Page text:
Report - - Rural Water Wheel Pumps III (Midlands, 2020 - 2021) | Industrial Sites | 28DaysLater.co.uk

Report - Rural Water Wheel Pumps III (Midlands, 2020 - 2021)


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Regular User
More water pumps powered by water wheels, mostly from the western side of the Midlands.

Like hydraulic rams, these were common before the arrival of mains water and electricity, but being larger and more complex than rams it’s rare to find complete examples.

Photos are a mixture of phone and camera, usually with the minimum number of pictures to show what’s left.

Starting with one near Netherseal, probably supplying a large house.

It’s shown as a ‘pumping house’ by 1920, although an icehouse is indicated at almost the same position on earlier maps.

This one is missing all of its reciprocating pump except for the crank and some connecting rods which have been dumped down a drain in the floor.

Inside the wheel looking up to where the water comes in, and down the culvert where it goes out.

Next is one near Adderley, which may have supplied Adderley Hall, now demolished.

This lives partly underground under a well-camouflaged brick vault which is in process of collapsing.

The water came down a long leat entering through the channel at the bottom of this picture…

…and exited on the far side of the rear view below (the back wall is missing).

The pump cylinders on either side of the little wheel are mostly still there.

Broken ballast tank and a sluice paddle.

The next one near Bagnall is shown as a ‘hydraulic ram’ on maps but turned out to be a water wheel pump - labelling on maps is not always reliable.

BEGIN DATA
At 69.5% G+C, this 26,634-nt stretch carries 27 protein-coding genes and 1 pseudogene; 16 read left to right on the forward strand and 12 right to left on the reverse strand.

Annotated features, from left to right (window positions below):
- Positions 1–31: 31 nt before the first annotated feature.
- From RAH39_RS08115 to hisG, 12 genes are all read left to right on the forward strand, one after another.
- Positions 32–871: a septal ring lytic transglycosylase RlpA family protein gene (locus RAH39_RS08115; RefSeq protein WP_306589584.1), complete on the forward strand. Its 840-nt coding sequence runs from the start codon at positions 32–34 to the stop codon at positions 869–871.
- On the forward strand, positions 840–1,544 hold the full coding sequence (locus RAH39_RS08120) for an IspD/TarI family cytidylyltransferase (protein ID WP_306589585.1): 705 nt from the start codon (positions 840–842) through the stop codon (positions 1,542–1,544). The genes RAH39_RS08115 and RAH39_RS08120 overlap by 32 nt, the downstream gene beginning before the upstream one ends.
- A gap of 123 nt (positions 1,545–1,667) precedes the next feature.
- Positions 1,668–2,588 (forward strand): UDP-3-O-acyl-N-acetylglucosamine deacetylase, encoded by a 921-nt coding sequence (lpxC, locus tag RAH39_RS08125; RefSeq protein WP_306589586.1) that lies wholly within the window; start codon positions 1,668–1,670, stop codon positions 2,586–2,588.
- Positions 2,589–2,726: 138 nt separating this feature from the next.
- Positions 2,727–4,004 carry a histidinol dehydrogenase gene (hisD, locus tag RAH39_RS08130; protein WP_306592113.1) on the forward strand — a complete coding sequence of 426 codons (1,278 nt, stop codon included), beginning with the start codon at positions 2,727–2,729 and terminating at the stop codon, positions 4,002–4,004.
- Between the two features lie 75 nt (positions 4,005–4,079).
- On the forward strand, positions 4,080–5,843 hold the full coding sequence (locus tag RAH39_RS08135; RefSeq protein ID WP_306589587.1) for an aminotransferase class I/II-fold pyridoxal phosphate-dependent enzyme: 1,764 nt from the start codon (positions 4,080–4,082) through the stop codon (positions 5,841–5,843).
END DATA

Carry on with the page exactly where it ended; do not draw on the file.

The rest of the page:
Present by 1922, it may have supplied one of the surrounding farms.

The pump bit has gone leaving just the little wheel.

I didn’t notice a makers name on the previous examples, but on this wheel I thought I could make out ‘WHITCHURCH’ by shining a torch from different angles.

It’s too corroded to decipher much more but it could be by W H Smith and Co, Whitchurch, who have been mentioned in a previous thread on pumps in the Harthill area.

Finally, an example next to a lake on the outskirts of Stoke which used to supply Keele Hall - I expect this is well known to the locals since it’s right on a footpath.

The base supporting the wheel was evidently made by W G Cowlishaw, but I haven’t found any information about this maker.

According to Grace’s Guide Cowlishaw might subsequently have been part of Cowlishaw, Walker and Co, an engineering firm in Stoke.

A small mystery is that although the wheel base is dated 1877 the pump house itself is not shown on a 1898 map.

And now for something completely different.

I was looking for a hydraulic ram in the same woods when a dog walker asked me what I was doing and said had I seen the gun.

Turns out it’s just the base of a WW2 antiaircraft gun which was modified to mount a radio telescope.

Still, odd thing to see in the woods so worth one picture.



Regular User
The base supporting the wheel was evidently made by W G Cowlishaw, but I haven’t found any information about this maker.
William George Cowlishaw.
Operated several partnerships as Mechanical Engineers/Iron Founders in Etruria, always with him as senior partner. In 1892 the company became Cowlishaw, Walker & Co

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